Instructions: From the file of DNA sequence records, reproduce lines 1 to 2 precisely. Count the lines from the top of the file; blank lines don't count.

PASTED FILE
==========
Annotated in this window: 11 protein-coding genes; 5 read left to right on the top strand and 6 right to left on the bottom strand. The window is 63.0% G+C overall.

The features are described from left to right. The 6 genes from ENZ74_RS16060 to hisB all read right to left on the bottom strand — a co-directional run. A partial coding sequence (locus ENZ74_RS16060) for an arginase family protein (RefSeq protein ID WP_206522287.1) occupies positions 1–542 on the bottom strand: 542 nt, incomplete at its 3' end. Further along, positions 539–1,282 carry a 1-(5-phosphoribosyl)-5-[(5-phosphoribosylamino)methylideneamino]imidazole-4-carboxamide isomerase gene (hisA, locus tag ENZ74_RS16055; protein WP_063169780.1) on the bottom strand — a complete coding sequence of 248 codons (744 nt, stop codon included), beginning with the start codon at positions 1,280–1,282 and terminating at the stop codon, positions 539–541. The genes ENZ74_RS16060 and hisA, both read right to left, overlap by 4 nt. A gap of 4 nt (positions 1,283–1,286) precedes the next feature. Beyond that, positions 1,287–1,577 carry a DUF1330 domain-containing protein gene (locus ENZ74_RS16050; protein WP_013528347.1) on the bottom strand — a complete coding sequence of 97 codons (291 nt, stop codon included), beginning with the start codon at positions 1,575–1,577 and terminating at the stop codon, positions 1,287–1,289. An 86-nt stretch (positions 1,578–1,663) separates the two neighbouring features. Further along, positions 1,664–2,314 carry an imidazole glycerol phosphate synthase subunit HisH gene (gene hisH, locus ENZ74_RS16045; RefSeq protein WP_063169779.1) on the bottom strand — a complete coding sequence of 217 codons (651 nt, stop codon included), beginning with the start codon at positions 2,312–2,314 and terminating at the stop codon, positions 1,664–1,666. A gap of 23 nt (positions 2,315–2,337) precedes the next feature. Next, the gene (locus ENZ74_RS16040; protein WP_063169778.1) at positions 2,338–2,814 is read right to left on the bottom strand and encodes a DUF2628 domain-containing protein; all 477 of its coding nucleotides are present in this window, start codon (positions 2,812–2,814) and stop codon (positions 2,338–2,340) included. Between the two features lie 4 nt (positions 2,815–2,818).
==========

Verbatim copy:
Annotated in this window: 11 protein-coding genes; 5 read left to right on the top strand and 6 right to left on the bottom strand. The window is 63.0% G+C overall.

The features are described from left to right. The 6 genes from ENZ74_RS16060 to hisB all read right to left on the bottom strand — a co-directional run. A partial coding sequence (locus ENZ74_RS16060) for an arginase family protein (RefSeq protein ID WP_206522287.1) occupies positions 1–542 on the bottom strand: 542 nt, incomplete at its 3' end. Further along, positions 539–1,282 carry a 1-(5-phosphoribosyl)-5-[(5-phosphoribosylamino)methylideneamino]imidazole-4-carboxamide isomerase gene (hisA, locus tag ENZ74_RS16055; protein WP_063169780.1) on the bottom strand — a complete coding sequence of 248 codons (744 nt, stop codon included), beginning with the start codon at positions 1,280–1,282 and terminating at the stop codon, positions 539–541. The genes ENZ74_RS16060 and hisA, both read right to left, overlap by 4 nt. A gap of 4 nt (positions 1,283–1,286) precedes the next feature. Beyond that, positions 1,287–1,577 carry a DUF1330 domain-containing protein gene (locus ENZ74_RS16050; protein WP_013528347.1) on the bottom strand — a complete coding sequence of 97 codons (291 nt, stop codon included), beginning with the start codon at positions 1,575–1,577 and terminating at the stop codon, positions 1,287–1,289. An 86-nt stretch (positions 1,578–1,663) separates the two neighbouring features. Further along, positions 1,664–2,314 carry an imidazole glycerol phosphate synthase subunit HisH gene (gene hisH, locus ENZ74_RS16045; RefSeq protein WP_063169779.1) on the bottom strand — a complete coding sequence of 217 codons (651 nt, stop codon included), beginning with the start codon at positions 2,312–2,314 and terminating at the stop codon, positions 1,664–1,666. A gap of 23 nt (positions 2,315–2,337) precedes the next feature. Next, the gene (locus ENZ74_RS16040; protein WP_063169778.1) at positions 2,338–2,814 is read right to left on the bottom strand and encodes a DUF2628 domain-containing protein; all 477 of its coding nucleotides are present in this window, start codon (positions 2,812–2,814) and stop codon (positions 2,338–2,340) included. Between the two features lie 4 nt (positions 2,815–2,818).